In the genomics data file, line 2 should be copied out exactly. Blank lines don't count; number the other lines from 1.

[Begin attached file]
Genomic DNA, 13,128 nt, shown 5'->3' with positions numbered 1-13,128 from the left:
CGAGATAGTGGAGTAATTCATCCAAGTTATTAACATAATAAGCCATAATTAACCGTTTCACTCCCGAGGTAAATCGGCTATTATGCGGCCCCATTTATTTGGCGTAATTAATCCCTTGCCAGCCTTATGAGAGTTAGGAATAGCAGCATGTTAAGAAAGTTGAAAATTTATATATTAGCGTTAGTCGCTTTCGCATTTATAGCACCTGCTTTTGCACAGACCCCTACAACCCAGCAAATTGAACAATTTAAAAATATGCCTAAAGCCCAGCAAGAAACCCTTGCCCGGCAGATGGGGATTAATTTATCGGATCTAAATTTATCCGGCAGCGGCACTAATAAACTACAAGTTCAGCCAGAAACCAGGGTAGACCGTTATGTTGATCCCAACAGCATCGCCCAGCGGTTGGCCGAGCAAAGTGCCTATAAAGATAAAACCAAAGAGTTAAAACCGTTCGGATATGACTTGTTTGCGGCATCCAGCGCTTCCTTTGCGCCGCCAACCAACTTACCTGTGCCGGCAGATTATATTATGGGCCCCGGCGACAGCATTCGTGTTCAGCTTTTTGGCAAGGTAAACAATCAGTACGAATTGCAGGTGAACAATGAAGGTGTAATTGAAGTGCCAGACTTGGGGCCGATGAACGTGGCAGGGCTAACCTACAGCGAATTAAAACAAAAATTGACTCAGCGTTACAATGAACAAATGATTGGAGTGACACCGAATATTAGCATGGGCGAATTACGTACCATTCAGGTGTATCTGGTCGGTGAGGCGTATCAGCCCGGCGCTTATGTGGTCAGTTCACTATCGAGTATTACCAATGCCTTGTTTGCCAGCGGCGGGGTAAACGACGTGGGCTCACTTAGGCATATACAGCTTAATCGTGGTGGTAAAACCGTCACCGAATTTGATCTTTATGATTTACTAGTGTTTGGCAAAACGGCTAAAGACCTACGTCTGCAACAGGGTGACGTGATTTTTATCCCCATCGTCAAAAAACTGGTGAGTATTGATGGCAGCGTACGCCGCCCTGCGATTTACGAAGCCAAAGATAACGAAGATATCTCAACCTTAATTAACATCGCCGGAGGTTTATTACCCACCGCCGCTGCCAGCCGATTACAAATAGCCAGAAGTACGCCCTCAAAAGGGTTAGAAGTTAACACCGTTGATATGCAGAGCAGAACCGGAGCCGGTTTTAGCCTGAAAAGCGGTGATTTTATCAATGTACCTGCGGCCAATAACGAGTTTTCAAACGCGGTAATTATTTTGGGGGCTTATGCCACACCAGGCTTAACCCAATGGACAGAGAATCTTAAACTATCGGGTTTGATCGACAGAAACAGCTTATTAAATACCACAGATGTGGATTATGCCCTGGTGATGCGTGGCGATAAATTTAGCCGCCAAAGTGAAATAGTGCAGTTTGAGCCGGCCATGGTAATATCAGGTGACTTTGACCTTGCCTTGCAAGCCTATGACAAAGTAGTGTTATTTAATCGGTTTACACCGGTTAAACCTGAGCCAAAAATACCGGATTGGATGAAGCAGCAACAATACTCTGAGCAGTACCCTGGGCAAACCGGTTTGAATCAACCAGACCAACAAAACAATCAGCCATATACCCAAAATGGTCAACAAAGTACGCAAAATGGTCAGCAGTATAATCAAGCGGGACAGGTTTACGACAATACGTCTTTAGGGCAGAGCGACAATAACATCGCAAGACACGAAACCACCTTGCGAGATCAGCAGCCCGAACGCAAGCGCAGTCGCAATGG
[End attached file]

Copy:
CGAGATAGTGGAGTAATTCATCCAAGTTATTAACATAATAAGCCATAATTAACCGTTTCACTCCCGAGGTAAATCGGCTATTATGCGGCCCCATTTATTTGGCGTAATTAATCCCTTGCCAGCCTTATGAGAGTTAGGAATAGCAGCATGTTAAGAAAGTTGAAAATTTATATATTAGCGTTAGTCGCTTTCGCATTTATAGCACCTGCTTTTGCACAGACCCCTACAACCCAGCAAATTGAACAATTTAAAAATATGCCTAAAGCCCAGCAAGAAACCCTTGCCCGGCAGATGGGGATTAATTTATCGGATCTAAATTTATCCGGCAGCGGCACTAATAAACTACAAGTTCAGCCAGAAACCAGGGTAGACCGTTATGTTGATCCCAACAGCATCGCCCAGCGGTTGGCCGAGCAAAGTGCCTATAAAGATAAAACCAAAGAGTTAAAACCGTTCGGATATGACTTGTTTGCGGCATCCAGCGCTTCCTTTGCGCCGCCAACCAACTTACCTGTGCCGGCAGATTATATTATGGGCCCCGGCGACAGCATTCGTGTTCAGCTTTTTGGCAAGGTAAACAATCAGTACGAATTGCAGGTGAACAATGAAGGTGTAATTGAAGTGCCAGACTTGGGGCCGATGAACGTGGCAGGGCTAACCTACAGCGAATTAAAACAAAAATTGACTCAGCGTTACAATGAACAAATGATTGGAGTGACACCGAATATTAGCATGGGCGAATTACGTACCATTCAGGTGTATCTGGTCGGTGAGGCGTATCAGCCCGGCGCTTATGTGGTCAGTTCACTATCGAGTATTACCAATGCCTTGTTTGCCAGCGGCGGGGTAAACGACGTGGGCTCACTTAGGCATATACAGCTTAATCGTGGTGGTAAAACCGTCACCGAATTTGATCTTTATGATTTACTAGTGTTTGGCAAAACGGCTAAAGACCTACGTCTGCAACAGGGTGACGTGATTTTTATCCCCATCGTCAAAAAACTGGTGAGTATTGATGGCAGCGTACGCCGCCCTGCGATTTACGAAGCCAAAGATAACGAAGATATCTCAACCTTAATTAACATCGCCGGAGGTTTATTACCCACCGCCGCTGCCAGCCGATTACAAATAGCCAGAAGTACGCCCTCAAAAGGGTTAGAAGTTAACACCGTTGATATGCAGAGCAGAACCGGAGCCGGTTTTAGCCTGAAAAGCGGTGATTTTATCAATGTACCTGCGGCCAATAACGAGTTTTCAAACGCGGTAATTATTTTGGGGGCTTATGCCACACCAGGCTTAACCCAATGGACAGAGAATCTTAAACTATCGGGTTTGATCGACAGAAACAGCTTATTAAATACCACAGATGTGGATTATGCCCTGGTGATGCGTGGCGATAAATTTAGCCGCCAAAGTGAAATAGTGCAGTTTGAGCCGGCCATGGTAATATCAGGTGACTTTGACCTTGCCTTGCAAGCCTATGACAAAGTAGTGTTATTTAATCGGTTTACACCGGTTAAACCTGAGCCAAAAATACCGGATTGGATGAAGCAGCAACAATACTCTGAGCAGTACCCTGGGCAAACCGGTTTGAATCAACCAGACCAACAAAACAATCAGCCATATACCCAAAATGGTCAACAAAGTACGCAAAATGGTCAGCAGTATAATCAAGCGGGACAGGTTTACGACAATACGTCTTTAGGGCAGAGCGACAATAACATCGCAAGACACGAAACCACCTTGCGAGATCAGCAGCCCGAACGCAAGCGCAGTCGCAATGG